The European Council announced Tuesday that it has adopted by written procedure the decision on the signing of the EU-UK trade deal.
The agreement will be signed by the two parties Wednesday. European Council President Charles Michel and European Commission President Ursula von der Leyen will sign in Brussels while British Prime Minister Boris Johnson will sign in London.
The deal will be “provisionally” applied after the UK leaves the single market on Jan. 1, 2021.
The agreement still needs approval from the European Parliament, which is not expected to come until Feb. 28.
Post-Brexit trade talks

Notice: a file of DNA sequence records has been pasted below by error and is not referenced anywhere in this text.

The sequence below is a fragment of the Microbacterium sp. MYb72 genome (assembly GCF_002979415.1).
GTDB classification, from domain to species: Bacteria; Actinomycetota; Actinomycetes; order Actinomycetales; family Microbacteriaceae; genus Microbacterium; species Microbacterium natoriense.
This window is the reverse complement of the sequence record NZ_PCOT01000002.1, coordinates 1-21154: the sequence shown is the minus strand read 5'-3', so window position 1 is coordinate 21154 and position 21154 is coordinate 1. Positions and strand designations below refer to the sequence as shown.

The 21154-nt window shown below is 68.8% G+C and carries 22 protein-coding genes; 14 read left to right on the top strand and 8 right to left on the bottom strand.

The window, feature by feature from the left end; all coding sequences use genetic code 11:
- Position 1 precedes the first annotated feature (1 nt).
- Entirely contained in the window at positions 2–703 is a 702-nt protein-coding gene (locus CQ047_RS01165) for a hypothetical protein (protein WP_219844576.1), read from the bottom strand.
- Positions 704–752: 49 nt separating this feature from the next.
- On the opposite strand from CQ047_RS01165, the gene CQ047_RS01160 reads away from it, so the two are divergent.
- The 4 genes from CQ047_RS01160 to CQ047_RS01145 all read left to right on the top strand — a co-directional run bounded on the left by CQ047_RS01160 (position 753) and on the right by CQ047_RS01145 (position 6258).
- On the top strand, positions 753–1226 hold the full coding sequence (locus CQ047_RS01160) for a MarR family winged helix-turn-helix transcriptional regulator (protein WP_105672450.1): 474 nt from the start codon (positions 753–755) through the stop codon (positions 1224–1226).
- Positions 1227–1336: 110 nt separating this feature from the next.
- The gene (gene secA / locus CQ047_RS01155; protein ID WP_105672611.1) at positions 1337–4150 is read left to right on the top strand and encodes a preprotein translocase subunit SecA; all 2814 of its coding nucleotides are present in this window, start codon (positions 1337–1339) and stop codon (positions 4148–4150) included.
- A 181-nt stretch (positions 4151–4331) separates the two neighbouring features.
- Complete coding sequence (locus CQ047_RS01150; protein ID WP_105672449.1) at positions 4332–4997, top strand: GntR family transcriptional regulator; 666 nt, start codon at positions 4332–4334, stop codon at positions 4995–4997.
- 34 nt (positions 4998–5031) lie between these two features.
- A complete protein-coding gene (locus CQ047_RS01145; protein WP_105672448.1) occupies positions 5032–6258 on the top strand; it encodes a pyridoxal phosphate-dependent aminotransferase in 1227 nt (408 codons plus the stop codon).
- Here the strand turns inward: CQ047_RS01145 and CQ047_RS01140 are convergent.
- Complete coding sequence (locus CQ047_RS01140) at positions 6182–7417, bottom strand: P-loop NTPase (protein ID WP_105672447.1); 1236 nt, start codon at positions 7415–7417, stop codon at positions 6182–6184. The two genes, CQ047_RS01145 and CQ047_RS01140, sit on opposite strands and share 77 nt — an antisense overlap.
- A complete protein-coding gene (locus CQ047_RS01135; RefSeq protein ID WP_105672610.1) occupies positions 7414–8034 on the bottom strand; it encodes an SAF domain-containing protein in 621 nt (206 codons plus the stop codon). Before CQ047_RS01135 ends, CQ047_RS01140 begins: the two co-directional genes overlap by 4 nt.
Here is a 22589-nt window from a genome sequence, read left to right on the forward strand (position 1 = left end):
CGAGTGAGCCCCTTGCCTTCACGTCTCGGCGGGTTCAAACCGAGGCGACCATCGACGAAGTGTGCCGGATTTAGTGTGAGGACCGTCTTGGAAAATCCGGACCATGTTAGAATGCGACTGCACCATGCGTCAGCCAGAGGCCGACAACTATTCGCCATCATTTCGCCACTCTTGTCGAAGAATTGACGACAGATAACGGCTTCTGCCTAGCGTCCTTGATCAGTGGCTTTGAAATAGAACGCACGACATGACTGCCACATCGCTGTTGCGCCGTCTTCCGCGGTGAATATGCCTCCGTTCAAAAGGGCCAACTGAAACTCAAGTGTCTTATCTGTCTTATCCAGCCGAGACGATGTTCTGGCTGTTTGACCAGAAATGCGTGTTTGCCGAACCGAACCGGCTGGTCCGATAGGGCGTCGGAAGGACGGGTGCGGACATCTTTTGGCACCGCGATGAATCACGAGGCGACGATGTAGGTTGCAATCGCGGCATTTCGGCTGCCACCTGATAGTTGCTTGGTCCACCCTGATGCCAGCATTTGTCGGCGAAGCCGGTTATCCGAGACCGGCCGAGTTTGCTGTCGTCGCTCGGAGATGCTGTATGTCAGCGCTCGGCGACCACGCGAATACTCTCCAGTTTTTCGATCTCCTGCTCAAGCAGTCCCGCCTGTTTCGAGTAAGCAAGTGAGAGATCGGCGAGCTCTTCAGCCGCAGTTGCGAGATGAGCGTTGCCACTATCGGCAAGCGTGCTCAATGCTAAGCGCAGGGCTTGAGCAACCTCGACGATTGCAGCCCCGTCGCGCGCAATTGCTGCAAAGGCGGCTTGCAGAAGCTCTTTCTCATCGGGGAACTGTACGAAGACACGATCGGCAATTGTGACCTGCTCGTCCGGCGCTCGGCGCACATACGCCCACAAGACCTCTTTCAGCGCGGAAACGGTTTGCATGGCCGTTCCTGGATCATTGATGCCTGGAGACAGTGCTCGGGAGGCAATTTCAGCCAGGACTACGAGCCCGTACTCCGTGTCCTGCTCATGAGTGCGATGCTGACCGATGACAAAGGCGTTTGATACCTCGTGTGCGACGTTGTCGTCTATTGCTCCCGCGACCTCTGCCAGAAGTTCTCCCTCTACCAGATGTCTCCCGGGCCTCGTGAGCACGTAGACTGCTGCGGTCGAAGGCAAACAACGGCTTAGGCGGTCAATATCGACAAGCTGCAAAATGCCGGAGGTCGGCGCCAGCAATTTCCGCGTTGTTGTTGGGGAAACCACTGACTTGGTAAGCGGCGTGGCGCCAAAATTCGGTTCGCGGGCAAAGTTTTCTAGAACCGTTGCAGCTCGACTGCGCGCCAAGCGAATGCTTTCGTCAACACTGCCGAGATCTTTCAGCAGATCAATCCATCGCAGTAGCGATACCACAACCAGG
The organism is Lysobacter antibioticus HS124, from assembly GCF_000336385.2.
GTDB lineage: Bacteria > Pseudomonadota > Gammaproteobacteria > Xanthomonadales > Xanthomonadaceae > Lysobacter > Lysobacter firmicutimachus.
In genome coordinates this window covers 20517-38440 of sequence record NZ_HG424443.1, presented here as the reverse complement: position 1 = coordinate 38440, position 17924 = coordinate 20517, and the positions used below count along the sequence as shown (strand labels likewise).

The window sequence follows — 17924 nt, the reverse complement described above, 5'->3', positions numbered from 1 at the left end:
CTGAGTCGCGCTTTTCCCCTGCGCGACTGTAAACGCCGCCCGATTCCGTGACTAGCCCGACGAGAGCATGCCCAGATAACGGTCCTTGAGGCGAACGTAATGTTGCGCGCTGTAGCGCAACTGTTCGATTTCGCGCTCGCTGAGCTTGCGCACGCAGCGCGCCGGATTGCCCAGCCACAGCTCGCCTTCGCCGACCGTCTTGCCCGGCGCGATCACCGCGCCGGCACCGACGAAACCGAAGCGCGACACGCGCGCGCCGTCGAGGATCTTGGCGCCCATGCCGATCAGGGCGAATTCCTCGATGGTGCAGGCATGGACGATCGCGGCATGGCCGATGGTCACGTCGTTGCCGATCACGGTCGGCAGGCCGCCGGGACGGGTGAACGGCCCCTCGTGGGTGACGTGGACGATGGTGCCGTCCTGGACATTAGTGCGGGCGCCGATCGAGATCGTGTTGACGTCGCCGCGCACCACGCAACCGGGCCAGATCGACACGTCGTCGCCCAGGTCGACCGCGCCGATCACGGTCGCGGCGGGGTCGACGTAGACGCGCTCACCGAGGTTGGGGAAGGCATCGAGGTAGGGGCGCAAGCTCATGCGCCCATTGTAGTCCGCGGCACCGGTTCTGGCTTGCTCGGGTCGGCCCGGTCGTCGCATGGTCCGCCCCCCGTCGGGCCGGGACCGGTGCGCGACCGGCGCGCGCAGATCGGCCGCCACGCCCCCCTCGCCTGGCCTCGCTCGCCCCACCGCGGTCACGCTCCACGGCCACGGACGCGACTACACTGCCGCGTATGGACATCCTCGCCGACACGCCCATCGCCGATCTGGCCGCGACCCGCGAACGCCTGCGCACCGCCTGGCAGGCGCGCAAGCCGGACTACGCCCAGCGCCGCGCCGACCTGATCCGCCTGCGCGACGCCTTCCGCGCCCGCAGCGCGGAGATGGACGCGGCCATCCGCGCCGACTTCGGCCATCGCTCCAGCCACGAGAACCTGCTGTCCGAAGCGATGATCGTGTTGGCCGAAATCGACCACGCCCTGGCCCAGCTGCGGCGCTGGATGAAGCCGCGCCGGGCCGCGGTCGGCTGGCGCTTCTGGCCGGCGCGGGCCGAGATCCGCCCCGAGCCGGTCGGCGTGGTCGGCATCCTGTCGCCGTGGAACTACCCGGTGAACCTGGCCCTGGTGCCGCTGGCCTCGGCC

Britain voted to leave the EU in a hotly contested 2016 referendum by 52% to 48%. It formally left the EU at the end of January this year. Since then, it has been in a transition period, which meant that the UK still followed EU rules while it worked out a new trading arrangement.
Brussels and London reached a post-Brexit trade agreement on Dec. 24 after months of negotiations and only a week to spare until the end of the transition period.
Negotiations have been acrimonious, with disagreement focused on three key issues: fishing, which is economically unimportant but politically symbolic; the so-called level playing field, where the EU wanted to protect the integrity of the single market against unfair competition by ensuring the UK did not use excessive state subsidies or cut its regulatory standards while still having tariff- and quota-free access; and governance, which was how the deal would be enforced.
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